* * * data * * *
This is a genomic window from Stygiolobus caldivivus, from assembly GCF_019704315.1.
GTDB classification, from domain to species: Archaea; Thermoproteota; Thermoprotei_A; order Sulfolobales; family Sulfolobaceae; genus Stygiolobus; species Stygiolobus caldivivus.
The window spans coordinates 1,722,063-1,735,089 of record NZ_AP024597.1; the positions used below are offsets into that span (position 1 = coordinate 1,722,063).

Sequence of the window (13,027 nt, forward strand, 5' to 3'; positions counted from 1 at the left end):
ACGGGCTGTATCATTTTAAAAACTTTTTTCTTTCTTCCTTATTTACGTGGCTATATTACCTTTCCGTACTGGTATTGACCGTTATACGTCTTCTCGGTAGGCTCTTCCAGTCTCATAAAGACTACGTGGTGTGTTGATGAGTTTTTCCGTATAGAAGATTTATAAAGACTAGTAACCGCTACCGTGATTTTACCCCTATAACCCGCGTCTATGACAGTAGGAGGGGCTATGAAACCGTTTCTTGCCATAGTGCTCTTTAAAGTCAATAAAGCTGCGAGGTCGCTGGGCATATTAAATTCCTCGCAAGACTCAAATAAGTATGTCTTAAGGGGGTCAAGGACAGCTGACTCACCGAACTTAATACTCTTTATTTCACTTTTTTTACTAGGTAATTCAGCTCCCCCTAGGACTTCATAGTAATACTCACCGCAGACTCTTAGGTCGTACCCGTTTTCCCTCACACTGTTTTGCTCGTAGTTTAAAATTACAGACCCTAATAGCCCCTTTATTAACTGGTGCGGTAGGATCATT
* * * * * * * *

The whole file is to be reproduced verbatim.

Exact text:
This is a genomic window from Stygiolobus caldivivus, from assembly GCF_019704315.1.
GTDB classification, from domain to species: Archaea; Thermoproteota; Thermoprotei_A; order Sulfolobales; family Sulfolobaceae; genus Stygiolobus; species Stygiolobus caldivivus.
The window spans coordinates 1,722,063-1,735,089 of record NZ_AP024597.1; the positions used below are offsets into that span (position 1 = coordinate 1,722,063).

Sequence of the window (13,027 nt, forward strand, 5' to 3'; positions counted from 1 at the left end):
ACGGGCTGTATCATTTTAAAAACTTTTTTCTTTCTTCCTTATTTACGTGGCTATATTACCTTTCCGTACTGGTATTGACCGTTATACGTCTTCTCGGTAGGCTCTTCCAGTCTCATAAAGACTACGTGGTGTGTTGATGAGTTTTTCCGTATAGAAGATTTATAAAGACTAGTAACCGCTACCGTGATTTTACCCCTATAACCCGCGTCTATGACAGTAGGAGGGGCTATGAAACCGTTTCTTGCCATAGTGCTCTTTAAAGTCAATAAAGCTGCGAGGTCGCTGGGCATATTAAATTCCTCGCAAGACTCAAATAAGTATGTCTTAAGGGGGTCAAGGACAGCTGACTCACCGAACTTAATACTCTTTATTTCACTTTTTTTACTAGGTAATTCAGCTCCCCCTAGGACTTCATAGTAATACTCACCGCAGACTCTTAGGTCGTACCCGTTTTCCCTCACACTGTTTTGCTCGTAGTTTAAAATTACAGACCCTAATAGCCCCTTTATTAACTGGTGCGGTAGGATCATT